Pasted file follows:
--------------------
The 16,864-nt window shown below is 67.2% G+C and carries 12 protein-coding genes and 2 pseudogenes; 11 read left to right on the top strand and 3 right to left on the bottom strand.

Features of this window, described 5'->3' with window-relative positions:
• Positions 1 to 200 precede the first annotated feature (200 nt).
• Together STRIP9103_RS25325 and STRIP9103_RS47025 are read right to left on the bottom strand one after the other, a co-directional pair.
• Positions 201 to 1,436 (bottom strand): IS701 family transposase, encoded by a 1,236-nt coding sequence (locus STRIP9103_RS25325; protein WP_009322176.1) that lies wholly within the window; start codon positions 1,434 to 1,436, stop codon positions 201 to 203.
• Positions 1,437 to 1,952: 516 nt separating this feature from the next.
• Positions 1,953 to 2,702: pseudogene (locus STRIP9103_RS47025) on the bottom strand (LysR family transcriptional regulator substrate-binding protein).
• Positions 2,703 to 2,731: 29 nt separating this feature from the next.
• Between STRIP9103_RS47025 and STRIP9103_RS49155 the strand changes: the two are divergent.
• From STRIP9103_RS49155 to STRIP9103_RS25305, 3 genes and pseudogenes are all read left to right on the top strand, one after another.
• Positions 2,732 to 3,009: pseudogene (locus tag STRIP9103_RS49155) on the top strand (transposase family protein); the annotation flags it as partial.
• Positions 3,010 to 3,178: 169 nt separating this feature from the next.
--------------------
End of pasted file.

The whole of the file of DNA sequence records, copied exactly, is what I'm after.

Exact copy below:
The 16,864-nt window shown below is 67.2% G+C and carries 12 protein-coding genes and 2 pseudogenes; 11 read left to right on the top strand and 3 right to left on the bottom strand.

Features of this window, described 5'->3' with window-relative positions:
• Positions 1 to 200 precede the first annotated feature (200 nt).
• Together STRIP9103_RS25325 and STRIP9103_RS47025 are read right to left on the bottom strand one after the other, a co-directional pair.
• Positions 201 to 1,436 (bottom strand): IS701 family transposase, encoded by a 1,236-nt coding sequence (locus STRIP9103_RS25325; protein WP_009322176.1) that lies wholly within the window; start codon positions 1,434 to 1,436, stop codon positions 201 to 203.
• Positions 1,437 to 1,952: 516 nt separating this feature from the next.
• Positions 1,953 to 2,702: pseudogene (locus STRIP9103_RS47025) on the bottom strand (LysR family transcriptional regulator substrate-binding protein).
• Positions 2,703 to 2,731: 29 nt separating this feature from the next.
• Between STRIP9103_RS47025 and STRIP9103_RS49155 the strand changes: the two are divergent.
• From STRIP9103_RS49155 to STRIP9103_RS25305, 3 genes and pseudogenes are all read left to right on the top strand, one after another.
• Positions 2,732 to 3,009: pseudogene (locus tag STRIP9103_RS49155) on the top strand (transposase family protein); the annotation flags it as partial.
• Positions 3,010 to 3,178: 169 nt separating this feature from the next.